The civic empowerment gap is a phenomenon identified by scholars and backed by empirical research. Civics education scholar Meira Levinson (2010) identifies our nation’s “current and intentional lack of educating our youth with the skills and the knowledge to be a part of democracy [as] the ‘civic empowerment gap’” (Love, 2019, p. 71). A synthesis of research findings shows that effective civic engagement programs are most often found in middle and high income neighborhoods, adding nuance to the empowerment gap (Lin, 2015). Lower-income students are underserved by schools and are enabled less access than upper-income students to quality civics education (Jamieson, 2013). These intersectional opportunity gaps are clear in the analyses presented by the Brookings Institute in The 2018 Brown Center Report on American Education, which reveal disparities in performance on the civics NAEP exam along racial, ethnic, and class lines (Hansen, Levesque, Valant, & Quintero, 2018). In most cases, the students who are excluded from the classroom are the students from communities historically excluded from fully participating in U.S. democracy through disenfranchisement and marginalization (Hansen, Levesque, Valant, & Quintero, 2018). The experience of exclusion perpetuates the marginalization of disenfranchised students as members of the classroom and as citizens in society (Freire, 1970).
The 2018 Brown Center Report on American Education report of scores on the NAEP Civics Exam found that over the last two decades, the gap in civics education has grown along class and racial lines. The 2018 data shows that only 9% of Black students assessed were proficient in NAEP civics, while 31% of white students demonstrated proficiency. Furthermore, only 13% of “Hispanic” and “American Indian/Alaska Native” students scored as proficient (Hansen, Levesque, Valant, & Quintero, 2018). The persistent disparities in access to quality civics education are troubling, especially considering the democratic importance of civics education in the United States. The quality of civics education is correlated with lower performance on the NAEP exam for African-American and Latinx students; both communities reported spending less time discussing current events, participating in service learning and engaging in political simulations (Hansen, Levesque, Valant, & Quintero, 2018). The denial of participatory and empowering civics education for students from marginalized communities serves to perpetuate the social disenfranchisement of the communities those students represent.
When civics education is taught within the structures of an education system and democratic government that disenfranchises marginalized populations, Black, Native American, and Latinx students are excluded from the standardized civics curriculum. These racial demographics of disenfranchised students are those most lacking in “civics proficiency” as defined by the NAEP (Hansen, Levesque, Valant, & Quintero, 2018). These are the communities that most need civic leaders to advocate for full participatory representation in the United States democracy, yet these are the students who are not receiving quality civics education. Lack of civics education should not be the barrier to full civic participation in society, nor should it exclude any student from learning how to engage in social change. It should be the top priority of our nation’s civics education to empower all students as active citizens who will use their civic knowledge to advocate for social change and work towards equitable representation in a participatory democracy.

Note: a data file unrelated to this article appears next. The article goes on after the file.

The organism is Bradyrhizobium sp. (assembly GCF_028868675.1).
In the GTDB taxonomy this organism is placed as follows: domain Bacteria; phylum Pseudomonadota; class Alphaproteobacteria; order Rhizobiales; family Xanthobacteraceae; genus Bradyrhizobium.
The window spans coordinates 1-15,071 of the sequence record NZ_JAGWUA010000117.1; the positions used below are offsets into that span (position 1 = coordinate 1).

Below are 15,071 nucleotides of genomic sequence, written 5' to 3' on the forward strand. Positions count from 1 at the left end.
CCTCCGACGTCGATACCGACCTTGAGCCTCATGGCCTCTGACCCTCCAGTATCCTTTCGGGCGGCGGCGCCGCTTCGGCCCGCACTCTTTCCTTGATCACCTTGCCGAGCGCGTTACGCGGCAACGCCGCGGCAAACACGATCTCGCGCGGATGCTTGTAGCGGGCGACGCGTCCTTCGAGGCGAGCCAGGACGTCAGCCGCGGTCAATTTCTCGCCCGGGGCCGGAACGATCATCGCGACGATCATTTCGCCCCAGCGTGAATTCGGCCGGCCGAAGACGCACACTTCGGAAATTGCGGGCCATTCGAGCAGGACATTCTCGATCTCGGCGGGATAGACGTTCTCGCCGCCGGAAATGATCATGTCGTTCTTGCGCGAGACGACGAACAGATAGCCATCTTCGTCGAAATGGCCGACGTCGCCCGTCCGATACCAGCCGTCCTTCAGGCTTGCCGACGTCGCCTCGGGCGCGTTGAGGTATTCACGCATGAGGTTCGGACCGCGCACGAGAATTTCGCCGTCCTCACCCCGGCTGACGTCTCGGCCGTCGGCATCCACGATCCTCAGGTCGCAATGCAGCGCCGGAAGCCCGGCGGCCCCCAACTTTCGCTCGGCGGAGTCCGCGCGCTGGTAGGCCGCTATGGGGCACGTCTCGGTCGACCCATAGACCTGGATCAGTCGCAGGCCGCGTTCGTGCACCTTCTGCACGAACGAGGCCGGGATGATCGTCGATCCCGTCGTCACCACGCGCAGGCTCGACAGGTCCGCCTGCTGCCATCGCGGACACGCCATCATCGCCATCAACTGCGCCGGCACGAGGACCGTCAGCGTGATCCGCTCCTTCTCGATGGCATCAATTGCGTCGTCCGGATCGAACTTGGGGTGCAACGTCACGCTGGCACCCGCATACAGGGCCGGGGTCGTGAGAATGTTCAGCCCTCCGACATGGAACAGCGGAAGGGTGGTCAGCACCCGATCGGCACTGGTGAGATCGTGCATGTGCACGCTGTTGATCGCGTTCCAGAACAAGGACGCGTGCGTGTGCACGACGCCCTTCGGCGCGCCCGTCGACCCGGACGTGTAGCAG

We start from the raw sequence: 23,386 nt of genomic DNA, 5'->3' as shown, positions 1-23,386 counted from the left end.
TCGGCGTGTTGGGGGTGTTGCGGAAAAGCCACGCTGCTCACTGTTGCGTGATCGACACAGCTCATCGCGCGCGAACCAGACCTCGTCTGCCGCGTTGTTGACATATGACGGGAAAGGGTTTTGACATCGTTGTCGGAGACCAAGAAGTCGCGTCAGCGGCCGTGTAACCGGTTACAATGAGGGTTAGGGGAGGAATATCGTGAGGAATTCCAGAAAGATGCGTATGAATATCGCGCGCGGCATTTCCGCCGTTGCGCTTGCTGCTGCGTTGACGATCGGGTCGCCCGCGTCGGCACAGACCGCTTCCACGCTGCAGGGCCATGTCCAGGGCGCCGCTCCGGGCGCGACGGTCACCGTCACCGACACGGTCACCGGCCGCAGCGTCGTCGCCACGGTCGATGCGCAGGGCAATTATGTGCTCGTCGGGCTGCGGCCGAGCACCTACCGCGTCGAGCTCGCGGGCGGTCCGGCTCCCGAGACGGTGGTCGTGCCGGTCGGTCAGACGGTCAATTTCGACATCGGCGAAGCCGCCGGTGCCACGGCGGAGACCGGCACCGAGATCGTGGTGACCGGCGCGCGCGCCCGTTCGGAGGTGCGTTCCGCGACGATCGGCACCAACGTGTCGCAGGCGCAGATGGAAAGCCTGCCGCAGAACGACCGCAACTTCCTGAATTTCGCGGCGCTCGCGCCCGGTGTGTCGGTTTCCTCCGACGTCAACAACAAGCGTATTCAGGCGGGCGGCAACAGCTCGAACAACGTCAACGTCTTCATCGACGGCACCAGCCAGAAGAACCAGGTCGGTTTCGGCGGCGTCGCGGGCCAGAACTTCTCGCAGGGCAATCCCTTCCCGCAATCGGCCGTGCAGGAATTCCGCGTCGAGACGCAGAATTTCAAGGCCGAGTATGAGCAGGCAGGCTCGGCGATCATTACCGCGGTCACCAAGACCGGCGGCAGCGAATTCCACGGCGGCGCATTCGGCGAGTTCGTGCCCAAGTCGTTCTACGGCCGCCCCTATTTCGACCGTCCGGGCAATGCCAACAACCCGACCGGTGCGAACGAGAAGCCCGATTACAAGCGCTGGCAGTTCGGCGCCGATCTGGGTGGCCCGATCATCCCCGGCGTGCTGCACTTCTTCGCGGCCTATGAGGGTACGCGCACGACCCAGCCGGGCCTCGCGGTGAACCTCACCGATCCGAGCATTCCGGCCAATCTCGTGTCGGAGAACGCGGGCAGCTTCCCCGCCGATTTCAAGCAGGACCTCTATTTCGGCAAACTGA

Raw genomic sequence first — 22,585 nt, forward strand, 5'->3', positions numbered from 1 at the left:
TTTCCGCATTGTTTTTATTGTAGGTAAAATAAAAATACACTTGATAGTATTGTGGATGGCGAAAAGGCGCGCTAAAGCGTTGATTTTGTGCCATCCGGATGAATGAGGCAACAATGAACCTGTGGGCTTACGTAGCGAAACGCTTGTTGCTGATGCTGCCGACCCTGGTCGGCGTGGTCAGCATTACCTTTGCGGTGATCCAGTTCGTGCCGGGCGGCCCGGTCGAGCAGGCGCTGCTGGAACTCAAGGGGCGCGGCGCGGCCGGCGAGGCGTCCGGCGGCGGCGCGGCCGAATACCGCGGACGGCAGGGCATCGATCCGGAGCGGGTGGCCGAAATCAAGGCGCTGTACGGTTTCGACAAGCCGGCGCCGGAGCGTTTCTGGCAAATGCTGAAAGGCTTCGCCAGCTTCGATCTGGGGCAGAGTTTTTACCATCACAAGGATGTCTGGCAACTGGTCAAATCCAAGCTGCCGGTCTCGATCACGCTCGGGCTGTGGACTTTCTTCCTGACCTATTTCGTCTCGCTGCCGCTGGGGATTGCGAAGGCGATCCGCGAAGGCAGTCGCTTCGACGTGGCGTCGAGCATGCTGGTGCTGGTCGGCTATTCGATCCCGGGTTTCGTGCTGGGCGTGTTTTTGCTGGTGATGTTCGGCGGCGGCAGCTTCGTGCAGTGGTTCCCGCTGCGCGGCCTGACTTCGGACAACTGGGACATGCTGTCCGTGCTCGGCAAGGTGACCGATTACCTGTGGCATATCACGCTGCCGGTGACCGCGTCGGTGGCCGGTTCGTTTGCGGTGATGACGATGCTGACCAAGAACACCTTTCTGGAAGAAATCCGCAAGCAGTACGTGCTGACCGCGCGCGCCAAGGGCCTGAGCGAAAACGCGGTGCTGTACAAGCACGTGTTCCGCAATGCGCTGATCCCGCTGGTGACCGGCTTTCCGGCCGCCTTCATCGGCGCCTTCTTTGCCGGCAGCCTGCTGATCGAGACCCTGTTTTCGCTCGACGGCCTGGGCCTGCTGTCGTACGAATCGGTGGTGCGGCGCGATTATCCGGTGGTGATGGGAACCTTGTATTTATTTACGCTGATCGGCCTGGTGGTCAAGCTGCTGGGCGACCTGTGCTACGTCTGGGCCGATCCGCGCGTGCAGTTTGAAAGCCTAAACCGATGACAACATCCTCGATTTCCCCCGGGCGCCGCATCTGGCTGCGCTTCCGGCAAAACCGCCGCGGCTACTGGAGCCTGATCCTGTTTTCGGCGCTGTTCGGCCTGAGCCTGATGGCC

Students who are not from privileged backgrounds are arguably in the most need of civic education that will help them advocate for their communities. Students with marginalized identities are at cultural odds with their schooling environment and are most likely and most often excluded from education (Delpit, 1995; Hemphill & Blakely, 2015; hooks, 1994; Love, 2019). This exclusion can be reified through explicit systemic oppression such as the school-to-prison pipeline that is established through educational practices of discipline such as zero-tolerance policies, suspensions, and expulsions, which disproportionately impact students of color (Love, 2019). The denial of inclusivity and validation of diversity is also established through the enforcement of harmful social, cultural, and linguistic norms, such as requiring the dominant discourse of “proper” English to be spoken at all times, thereby erasing the language, culture, and identity of others from the classroom through subtractive schooling meant to assimilate students into the hegemony and power dynamics of society (Delpit, 1988, Anzaldúa, 1987; Valenzuela, 2005). The opportunity gap is a studied and accepted phenomenon of the U.S. education system; previously understood as the “achievement” gap, scholars reframed the data to suggest that schools do not serve underprivileged students as well as they serve privileged students (Love, 2019). The opportunity gap extends to civics education as many students are left out of the idea of citizenship when only dominant identities and traditional forms of participatory citizenship are represented in the curriculum.